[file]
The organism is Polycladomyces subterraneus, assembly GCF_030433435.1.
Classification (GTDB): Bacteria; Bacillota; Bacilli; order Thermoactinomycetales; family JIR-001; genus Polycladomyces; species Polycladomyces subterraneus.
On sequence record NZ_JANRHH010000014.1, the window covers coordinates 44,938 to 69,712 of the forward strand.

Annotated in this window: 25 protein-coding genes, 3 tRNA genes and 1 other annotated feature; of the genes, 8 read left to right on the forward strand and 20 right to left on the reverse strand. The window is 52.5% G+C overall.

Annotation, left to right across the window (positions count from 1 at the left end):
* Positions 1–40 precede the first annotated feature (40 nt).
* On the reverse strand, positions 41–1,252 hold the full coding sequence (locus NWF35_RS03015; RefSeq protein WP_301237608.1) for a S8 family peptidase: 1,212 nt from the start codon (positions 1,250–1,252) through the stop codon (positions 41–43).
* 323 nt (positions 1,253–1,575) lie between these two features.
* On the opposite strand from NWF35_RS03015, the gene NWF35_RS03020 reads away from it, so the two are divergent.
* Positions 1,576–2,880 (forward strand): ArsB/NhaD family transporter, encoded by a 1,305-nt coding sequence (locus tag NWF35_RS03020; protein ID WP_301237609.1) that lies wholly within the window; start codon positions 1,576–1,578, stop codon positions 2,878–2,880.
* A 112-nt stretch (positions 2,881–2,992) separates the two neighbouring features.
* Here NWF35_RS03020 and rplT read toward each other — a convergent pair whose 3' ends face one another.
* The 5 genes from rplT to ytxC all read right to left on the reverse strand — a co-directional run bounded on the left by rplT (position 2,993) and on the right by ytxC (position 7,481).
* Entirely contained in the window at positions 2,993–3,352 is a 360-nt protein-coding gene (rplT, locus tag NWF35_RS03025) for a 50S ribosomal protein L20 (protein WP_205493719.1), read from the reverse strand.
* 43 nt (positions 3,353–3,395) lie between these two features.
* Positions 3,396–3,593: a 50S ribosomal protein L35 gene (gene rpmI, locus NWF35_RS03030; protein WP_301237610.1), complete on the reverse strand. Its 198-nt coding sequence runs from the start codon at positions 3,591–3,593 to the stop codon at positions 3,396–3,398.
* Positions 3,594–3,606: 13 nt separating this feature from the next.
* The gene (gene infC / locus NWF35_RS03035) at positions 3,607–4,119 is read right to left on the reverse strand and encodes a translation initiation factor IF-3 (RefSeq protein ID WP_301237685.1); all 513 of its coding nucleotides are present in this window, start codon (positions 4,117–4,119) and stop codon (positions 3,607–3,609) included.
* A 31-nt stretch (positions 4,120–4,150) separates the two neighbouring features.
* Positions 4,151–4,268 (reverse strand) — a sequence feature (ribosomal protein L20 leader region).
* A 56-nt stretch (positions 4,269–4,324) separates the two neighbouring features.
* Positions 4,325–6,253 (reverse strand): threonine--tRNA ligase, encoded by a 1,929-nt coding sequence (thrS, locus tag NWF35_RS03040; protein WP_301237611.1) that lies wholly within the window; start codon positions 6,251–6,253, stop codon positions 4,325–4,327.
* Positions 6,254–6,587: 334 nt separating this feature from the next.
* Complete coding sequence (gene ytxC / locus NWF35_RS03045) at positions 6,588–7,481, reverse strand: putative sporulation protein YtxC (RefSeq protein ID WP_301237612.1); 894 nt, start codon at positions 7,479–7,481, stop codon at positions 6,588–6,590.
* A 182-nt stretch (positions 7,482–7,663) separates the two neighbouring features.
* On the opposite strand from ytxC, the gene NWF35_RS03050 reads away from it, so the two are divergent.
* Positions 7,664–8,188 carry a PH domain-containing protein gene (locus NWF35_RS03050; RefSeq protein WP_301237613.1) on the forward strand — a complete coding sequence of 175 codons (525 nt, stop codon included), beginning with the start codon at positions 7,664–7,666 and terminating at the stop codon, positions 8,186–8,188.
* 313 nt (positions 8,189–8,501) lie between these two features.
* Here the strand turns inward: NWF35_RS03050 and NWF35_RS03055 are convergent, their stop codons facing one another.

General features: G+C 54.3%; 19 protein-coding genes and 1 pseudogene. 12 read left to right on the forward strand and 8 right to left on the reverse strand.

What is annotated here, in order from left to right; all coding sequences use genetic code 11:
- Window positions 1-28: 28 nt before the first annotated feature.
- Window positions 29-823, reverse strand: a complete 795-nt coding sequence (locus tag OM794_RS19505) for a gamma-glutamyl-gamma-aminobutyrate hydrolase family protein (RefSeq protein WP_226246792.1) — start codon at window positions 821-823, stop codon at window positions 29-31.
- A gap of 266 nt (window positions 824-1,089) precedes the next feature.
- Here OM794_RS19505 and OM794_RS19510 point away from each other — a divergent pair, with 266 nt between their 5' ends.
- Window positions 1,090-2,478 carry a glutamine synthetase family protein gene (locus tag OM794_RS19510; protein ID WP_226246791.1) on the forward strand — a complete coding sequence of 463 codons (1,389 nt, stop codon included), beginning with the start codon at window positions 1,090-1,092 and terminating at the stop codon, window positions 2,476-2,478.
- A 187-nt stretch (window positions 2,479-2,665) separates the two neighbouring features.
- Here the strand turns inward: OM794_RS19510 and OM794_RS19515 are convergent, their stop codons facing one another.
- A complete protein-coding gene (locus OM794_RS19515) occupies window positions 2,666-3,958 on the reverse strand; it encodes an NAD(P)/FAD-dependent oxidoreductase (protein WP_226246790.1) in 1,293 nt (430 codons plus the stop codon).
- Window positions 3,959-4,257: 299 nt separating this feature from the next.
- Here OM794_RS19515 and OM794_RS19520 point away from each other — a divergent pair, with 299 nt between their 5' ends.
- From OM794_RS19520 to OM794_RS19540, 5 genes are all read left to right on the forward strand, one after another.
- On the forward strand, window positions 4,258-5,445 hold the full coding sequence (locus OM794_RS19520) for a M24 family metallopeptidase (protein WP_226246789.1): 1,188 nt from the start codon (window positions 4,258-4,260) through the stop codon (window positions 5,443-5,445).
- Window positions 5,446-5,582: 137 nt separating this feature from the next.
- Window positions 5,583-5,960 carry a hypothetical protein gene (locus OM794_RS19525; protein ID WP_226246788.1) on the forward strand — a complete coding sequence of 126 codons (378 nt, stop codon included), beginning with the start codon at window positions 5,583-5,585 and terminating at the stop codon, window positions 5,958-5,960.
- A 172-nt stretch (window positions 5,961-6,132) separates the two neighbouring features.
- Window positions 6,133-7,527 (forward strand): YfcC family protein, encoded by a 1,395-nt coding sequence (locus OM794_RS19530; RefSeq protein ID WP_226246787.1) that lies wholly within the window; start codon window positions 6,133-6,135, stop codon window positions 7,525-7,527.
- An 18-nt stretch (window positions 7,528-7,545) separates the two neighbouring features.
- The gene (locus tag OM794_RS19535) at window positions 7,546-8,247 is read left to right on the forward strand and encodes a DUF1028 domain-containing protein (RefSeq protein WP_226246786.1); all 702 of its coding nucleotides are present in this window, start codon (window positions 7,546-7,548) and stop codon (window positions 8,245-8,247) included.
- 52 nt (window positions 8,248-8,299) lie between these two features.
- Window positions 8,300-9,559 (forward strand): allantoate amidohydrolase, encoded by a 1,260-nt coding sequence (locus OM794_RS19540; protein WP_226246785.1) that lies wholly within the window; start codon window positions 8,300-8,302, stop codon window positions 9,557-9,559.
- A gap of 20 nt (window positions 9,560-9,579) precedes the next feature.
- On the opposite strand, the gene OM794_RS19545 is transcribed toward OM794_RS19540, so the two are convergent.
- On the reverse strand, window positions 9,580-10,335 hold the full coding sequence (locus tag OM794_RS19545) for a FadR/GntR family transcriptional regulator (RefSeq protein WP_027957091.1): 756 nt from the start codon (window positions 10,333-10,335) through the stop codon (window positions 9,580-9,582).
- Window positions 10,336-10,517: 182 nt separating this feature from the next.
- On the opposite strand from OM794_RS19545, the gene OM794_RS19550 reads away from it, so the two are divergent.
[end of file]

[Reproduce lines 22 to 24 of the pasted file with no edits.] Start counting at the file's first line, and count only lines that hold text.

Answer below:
* Positions 4,325–6,253 (reverse strand): threonine--tRNA ligase, encoded by a 1,929-nt coding sequence (thrS, locus tag NWF35_RS03040; protein WP_301237611.1) that lies wholly within the window; start codon positions 6,251–6,253, stop codon positions 4,325–4,327.
* Positions 6,254–6,587: 334 nt separating this feature from the next.
* Complete coding sequence (gene ytxC / locus NWF35_RS03045) at positions 6,588–7,481, reverse strand: putative sporulation protein YtxC (RefSeq protein ID WP_301237612.1); 894 nt, start codon at positions 7,479–7,481, stop codon at positions 6,588–6,590.